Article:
Speech at Ashland University to Center on 'Peace is Possible'; Speaker to Also Speak at Wooster Church

10/10/11 ASHLAND, OH -- Bridget Moix, Friends Committee on National Legislation (FCNL) Legislative Secretary, is speaking on "Peace is Possible: Shifting from War Making to War Prevention." The talk is Tuesday, Oct. 18, at 7:30 p.m. in the Ronk Lecture Hall at Ashland University's Schar College of Education.

This lecture is sponsored by the Ashland Center for Nonviolence and the College of Arts and Sciences Symposium "Against Global Indifference: Awakening to Action." This presentation is free and open to the public.

Moix will discuss the process of implementing peace on a global level. She believes it is possible for peace to be the first option in a conflict situation, rather than having nations immediately default to a state of conflict. Peace becomes a viable option when it is encouraged through specific peaceful tactics. Strategies for facilitating peace include working to combat poverty, placing an emphasis on human rights and safety, and allocating resources fairly.

Strategies to uphold peace over conflict will lead to a more secure global environment that reinforces human rights and offers security to all persons. Peaceful prevention is a fairly recent movement, but one that will be essential as the global climate continues to change and global resources become more limited.
Moix leads the Peaceful Prevention of Deadly Conflict program and has worked for more than 12 years on peace and conflict issues within the U.S. and international policy arenas. She began her career with FCNL as an intern in 1996 and worked as a legislative secretary from 2002-2006. She returned to FCNL in September 2008.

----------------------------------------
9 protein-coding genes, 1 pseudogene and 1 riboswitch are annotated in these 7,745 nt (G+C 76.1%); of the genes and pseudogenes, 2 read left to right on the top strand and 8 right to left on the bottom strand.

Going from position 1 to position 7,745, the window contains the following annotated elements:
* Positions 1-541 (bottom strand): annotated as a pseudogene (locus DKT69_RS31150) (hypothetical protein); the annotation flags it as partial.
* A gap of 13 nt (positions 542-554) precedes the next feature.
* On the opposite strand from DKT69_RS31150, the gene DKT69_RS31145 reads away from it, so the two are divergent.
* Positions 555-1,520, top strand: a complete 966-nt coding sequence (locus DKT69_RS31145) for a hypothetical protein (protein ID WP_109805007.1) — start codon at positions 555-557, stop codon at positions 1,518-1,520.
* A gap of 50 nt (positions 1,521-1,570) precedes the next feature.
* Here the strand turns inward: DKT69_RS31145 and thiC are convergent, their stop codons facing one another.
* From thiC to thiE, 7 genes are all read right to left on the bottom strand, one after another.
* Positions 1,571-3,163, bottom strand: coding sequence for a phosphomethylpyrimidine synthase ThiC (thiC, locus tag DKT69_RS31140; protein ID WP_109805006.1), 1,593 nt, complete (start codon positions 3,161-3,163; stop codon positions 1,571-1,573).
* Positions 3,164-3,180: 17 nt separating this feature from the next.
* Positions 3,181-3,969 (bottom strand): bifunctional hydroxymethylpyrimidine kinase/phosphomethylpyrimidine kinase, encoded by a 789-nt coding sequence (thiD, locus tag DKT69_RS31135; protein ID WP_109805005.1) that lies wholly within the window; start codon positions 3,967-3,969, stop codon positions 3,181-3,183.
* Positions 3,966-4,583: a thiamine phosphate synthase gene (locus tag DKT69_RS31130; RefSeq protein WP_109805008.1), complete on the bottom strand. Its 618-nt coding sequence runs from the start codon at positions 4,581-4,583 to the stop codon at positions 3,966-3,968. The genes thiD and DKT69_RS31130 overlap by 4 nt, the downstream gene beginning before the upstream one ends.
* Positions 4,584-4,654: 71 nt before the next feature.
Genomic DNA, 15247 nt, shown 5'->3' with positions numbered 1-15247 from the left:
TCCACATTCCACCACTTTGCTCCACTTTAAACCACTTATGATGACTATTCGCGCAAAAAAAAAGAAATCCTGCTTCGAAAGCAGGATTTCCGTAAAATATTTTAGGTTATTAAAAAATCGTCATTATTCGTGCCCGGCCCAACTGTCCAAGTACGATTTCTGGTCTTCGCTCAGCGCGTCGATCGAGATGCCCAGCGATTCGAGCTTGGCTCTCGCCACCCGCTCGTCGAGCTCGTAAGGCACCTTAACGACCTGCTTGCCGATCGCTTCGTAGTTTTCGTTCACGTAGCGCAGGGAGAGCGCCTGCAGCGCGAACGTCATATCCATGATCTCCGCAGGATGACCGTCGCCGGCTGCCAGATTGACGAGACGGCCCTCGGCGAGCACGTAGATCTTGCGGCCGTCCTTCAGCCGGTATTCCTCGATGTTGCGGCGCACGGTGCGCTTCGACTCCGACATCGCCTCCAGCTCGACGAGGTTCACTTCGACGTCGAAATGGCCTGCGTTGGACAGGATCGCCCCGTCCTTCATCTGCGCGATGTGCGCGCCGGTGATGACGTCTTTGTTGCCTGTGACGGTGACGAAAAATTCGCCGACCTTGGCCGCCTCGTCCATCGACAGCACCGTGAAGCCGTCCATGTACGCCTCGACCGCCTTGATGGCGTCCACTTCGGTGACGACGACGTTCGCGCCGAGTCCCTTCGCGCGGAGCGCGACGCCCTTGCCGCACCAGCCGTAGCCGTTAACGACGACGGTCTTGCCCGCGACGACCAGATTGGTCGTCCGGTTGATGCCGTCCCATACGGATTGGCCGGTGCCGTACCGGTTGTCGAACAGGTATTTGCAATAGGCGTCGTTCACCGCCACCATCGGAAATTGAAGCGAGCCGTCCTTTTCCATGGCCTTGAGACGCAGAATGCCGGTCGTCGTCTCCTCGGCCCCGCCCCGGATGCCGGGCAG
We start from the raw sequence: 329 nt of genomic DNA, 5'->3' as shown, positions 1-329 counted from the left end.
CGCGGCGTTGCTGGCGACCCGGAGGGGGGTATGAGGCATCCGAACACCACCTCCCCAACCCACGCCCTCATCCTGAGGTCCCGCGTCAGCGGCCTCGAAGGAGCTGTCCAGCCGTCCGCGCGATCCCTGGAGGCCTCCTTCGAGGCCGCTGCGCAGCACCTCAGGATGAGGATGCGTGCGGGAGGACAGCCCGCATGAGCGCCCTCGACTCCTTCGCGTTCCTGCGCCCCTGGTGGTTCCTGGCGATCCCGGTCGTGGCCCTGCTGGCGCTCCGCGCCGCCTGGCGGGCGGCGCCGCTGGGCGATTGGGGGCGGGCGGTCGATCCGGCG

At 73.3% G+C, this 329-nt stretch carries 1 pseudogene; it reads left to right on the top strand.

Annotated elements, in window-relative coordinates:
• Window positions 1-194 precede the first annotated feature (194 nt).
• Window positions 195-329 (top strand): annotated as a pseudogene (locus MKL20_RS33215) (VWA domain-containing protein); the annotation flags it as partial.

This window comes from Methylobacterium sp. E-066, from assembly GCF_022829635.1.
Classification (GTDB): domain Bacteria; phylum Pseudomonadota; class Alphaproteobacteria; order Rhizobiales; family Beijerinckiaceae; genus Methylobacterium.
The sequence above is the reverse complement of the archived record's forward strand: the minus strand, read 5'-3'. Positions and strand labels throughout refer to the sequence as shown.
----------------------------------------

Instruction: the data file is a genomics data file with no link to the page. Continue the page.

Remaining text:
Previously she worked with Oxfam America as a policy adviser on Sudan (2005), the Quaker United Nations Office in New York under a New Voices fellowship (2000-2002), the World Policy Institute's Arms Trade Resource Center (1998-2000), the Quaker Peace Center in Cape Town, South Africa (1999), and as an intern with the American Friends Service Committee during college. She returned to Washington, D.C. after spending over two years in Mexico City where she directed the Casa de los Amigos, a small Quaker peace and hospitality center.

Moix holds a master's of International Affairs from Columbia University, where she focused her studies on human security and international conflict resolution. She received her undergraduate degree in Sociology and Nonfiction Writing from Ohio Wesleyan in 1996.
Moix's presentation was originally scheduled for Tuesday, Oct. 18, but it was rescheduled when she was asked to present to a delegation of former state department officials, including former Secretary of State Madeleine Albright.

While in Ohio, Moix also will be speaking on the same topic at the Unitarian Universalist Church located at 3186 Burbank Road in Wooster. This presentation, sponsored by the Ashland Center for Nonviolence and the Unitarian Universalist Church, will be given at both the 9 a.m. and 10:45 a.m. services on Sunday, Oct. 16, and is free and open to the public. There will be a pot luck following the second service.

The Ashland Center for Nonviolence, located on the campus of Ashland University, is committed to exploring and promoting alternatives to violence in ourselves, our families, our communities, and our world.  The center is committed to finding choices when there seem to be none, as well as answering the seemingly unanswerable question, "What else can we do?"  For more information about this event, or to learn more about the Ashland Center for Nonviolence, please call 419-289-5313 or visit us online at www.ashland.edu/acn<http://www.ashland.edu/acn>.

Ashland University (www.ashland.edu<http://www.ashland.edu>) is a mid-sized, private university conveniently located a short distance from Akron, Cleveland and Columbus, Ohio. Ashland University values the individual student and offers a unique educational experience that combines the challenge of strong, applied academic programs with a faculty and staff who build nurturing relationships with their students.